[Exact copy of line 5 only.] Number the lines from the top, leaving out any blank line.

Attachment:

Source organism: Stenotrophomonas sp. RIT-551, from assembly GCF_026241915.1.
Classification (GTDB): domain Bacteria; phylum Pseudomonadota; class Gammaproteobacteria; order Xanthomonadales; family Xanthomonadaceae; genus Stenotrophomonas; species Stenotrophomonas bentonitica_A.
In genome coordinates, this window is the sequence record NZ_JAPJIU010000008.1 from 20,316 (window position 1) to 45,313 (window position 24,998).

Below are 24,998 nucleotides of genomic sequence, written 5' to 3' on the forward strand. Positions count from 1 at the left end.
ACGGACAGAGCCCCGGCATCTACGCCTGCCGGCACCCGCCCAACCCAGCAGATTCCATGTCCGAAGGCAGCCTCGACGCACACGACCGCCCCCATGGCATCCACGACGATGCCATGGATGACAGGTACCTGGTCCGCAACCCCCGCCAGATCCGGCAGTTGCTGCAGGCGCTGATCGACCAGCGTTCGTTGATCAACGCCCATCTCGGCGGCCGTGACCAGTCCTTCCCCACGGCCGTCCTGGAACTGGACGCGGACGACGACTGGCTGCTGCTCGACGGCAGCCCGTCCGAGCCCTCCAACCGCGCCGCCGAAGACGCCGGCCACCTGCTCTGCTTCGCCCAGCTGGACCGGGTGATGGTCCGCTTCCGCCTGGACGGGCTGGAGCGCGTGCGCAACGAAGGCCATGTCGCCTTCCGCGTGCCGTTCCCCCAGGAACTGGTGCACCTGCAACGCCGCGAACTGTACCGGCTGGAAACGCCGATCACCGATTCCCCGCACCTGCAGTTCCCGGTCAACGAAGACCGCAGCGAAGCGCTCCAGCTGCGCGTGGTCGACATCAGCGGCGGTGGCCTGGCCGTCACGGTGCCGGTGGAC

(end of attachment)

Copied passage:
ACGGACAGAGCCCCGGCATCTACGCCTGCCGGCACCCGCCCAACCCAGCAGATTCCATGTCCGAAGGCAGCCTCGACGCACACGACCGCCCCCATGGCATCCACGACGATGCCATGGATGACAGGTACCTGGTCCGCAACCCCCGCCAGATCCGGCAGTTGCTGCAGGCGCTGATCGACCAGCGTTCGTTGATCAACGCCCATCTCGGCGGCCGTGACCAGTCCTTCCCCACGGCCGTCCTGGAACTGGACGCGGACGACGACTGGCTGCTGCTCGACGGCAGCCCGTCCGAGCCCTCCAACCGCGCCGCCGAAGACGCCGGCCACCTGCTCTGCTTCGCCCAGCTGGACCGGGTGATGGTCCGCTTCCGCCTGGACGGGCTGGAGCGCGTGCGCAACGAAGGCCATGTCGCCTTCCGCGTGCCGTTCCCCCAGGAACTGGTGCACCTGCAACGCCGCGAACTGTACCGGCTGGAAACGCCGATCACCGATTCCCCGCACCTGCAGTTCCCGGTCAACGAAGACCGCAGCGAAGCGCTCCAGCTGCGCGTGGTCGACATCAGCGGCGGTGGCCTGGCCGTCACGGTGCCGGTGGAC